The necessary first step in the data mining approach is pre-processing of data.  That is, once you get the data into tables it is all flat.  Every piece of data is the same–it is all noise.  We must add significance and structure to that data.  Keep in mind that we live in this universe, so there is a cost to every effort known as entropy.  Computing is as close as you’ll get to defeating entropy, but only because it has shifted the burden somewhere else.  For large datasets it is pushed to pre-processing, either manual or automated.  In the brute force world of data mining, we hire data scientists to pre-process the data, find commonalities, and index it.  So let’s review this “automated” process.  We take a lot of data and then add a labor-intensive manual effort to it in order to derive KDD.  Hmmm..  There may be ROI there, or there may not be.

But twenty years is a long time and we do have alternatives, especially in using Fourth Generation software that is focused on data usage without the limitations of hard-coded “tools.”  These alternatives apply when using data on existing databases, even disparate databases, or file data structured under a schema with well-defined data exchange instructions that allow for a consistent manner of posting that data to database tables. The approach in this case is to use APIs.  The API, like OLE DB or the older ODBC, can be used to read and leverage the relative indexing of the data.  It will still require some code to point it in the right place and “tell” the solution how to use and structure the data, and its interrelationship to everything else.  But at least we have a means for reducing the cost associated with pre-processing.  Note that we are, in effect, still pre-processing data.  We just let the CPU do the grunt work for us, oftentimes very quickly, while giving us control over the decision of relative significance.

So now let’s take the meme that I described above and add greater complexity to it.  You have all kinds of data coming into the stream in all kinds of formats including specialized XML, open, black-boxed data, and closed proprietary files.  This data is non-structured.  It is then processed and “dumped” into a non-relational database such as NoSQL.  How do we approach this data?  The answer has been to return to a hybrid of pre-processing, data mining, and the use of APIs.  But note that there is no silver bullet here.  These efforts are long-term and extremely labor intensive at this point.  There is no magic.  I have heard time and again from decision makers the question: “why can’t we just dump the data into a database to solve all our problems?”  No, you can’t, unless you’re ready for a significant programmatic investment in data scientists, database engineers, and other IT personnel.  At the end, what they deploy, when it gets deployed, may very well be obsolete and have wasted a good deal of money.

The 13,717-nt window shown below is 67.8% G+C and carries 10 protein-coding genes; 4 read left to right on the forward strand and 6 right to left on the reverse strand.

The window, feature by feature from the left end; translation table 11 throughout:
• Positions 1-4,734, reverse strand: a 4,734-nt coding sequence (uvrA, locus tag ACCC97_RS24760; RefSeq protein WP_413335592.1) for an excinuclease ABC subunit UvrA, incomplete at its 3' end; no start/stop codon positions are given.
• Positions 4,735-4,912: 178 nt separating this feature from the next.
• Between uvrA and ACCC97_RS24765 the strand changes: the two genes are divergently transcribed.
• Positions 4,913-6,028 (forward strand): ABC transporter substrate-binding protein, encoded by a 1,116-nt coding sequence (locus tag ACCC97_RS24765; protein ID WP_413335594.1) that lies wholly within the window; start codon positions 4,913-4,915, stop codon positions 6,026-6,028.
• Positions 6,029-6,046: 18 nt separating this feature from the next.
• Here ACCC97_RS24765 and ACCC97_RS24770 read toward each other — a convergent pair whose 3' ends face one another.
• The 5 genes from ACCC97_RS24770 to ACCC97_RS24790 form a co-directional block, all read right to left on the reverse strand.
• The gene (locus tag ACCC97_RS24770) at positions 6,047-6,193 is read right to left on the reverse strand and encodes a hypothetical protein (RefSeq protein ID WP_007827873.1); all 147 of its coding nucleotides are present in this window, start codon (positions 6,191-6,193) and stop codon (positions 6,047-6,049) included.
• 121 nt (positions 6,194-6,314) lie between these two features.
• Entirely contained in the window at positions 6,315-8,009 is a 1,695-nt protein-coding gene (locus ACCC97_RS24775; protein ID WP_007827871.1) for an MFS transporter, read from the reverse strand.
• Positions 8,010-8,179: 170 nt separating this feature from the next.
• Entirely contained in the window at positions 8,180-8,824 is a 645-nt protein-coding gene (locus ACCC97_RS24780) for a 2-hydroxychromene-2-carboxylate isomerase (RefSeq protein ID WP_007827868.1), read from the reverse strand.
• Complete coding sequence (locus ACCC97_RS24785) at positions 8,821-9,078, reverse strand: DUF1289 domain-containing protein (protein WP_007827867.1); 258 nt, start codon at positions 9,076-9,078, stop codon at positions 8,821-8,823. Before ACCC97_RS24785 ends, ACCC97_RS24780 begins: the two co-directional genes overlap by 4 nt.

So, once again, what are the proper alternatives?  In my experience we need to get back to first principles.  Each business and industry has commonalities that transcend proprietary software limitations by virtue of the professions and disciplines that comprise them.  Thus, it is domain expertise to the specific business that drives the solution.  For example, in program and project management (you knew I was going to come back there) a schedule is a schedule, EVM is EVM, financial management is financial management.

Software manufacturers will, apart from issues regarding relative ease of use, scalability, flexibility, and functionality, attempt to defend their space by establishing proprietary lexicons and data structures.  Not being open, while not serving the needs of customers, helps incumbents avoid disruption from new entries.  But there often comes a time when it is apparent that these proprietary definitions are only euphemisms for a well-understood concept in a discipline or profession.  Cat = Feline.  Dog = Canine.

For a cohesive and well-defined industry the solution is to make all data within particular domains open.  This is accomplished through the acceptance and establishment of a standard schema.  For less cohesive industries, but where the data or incumbents through the use of common principles have essentially created a de facto schema, APIs are the way to extract this data for use in analytics.  This approach has been applied on a broader basis for the incorporation of machine data and signatures in social networks.  For closed or black-boxed data, the business or industry will need to execute gap analysis in order to decide if database access to such legacy data is truly essential to its business, or given specification for a more open standard from “time-now” will eventually work out suboptimization in data.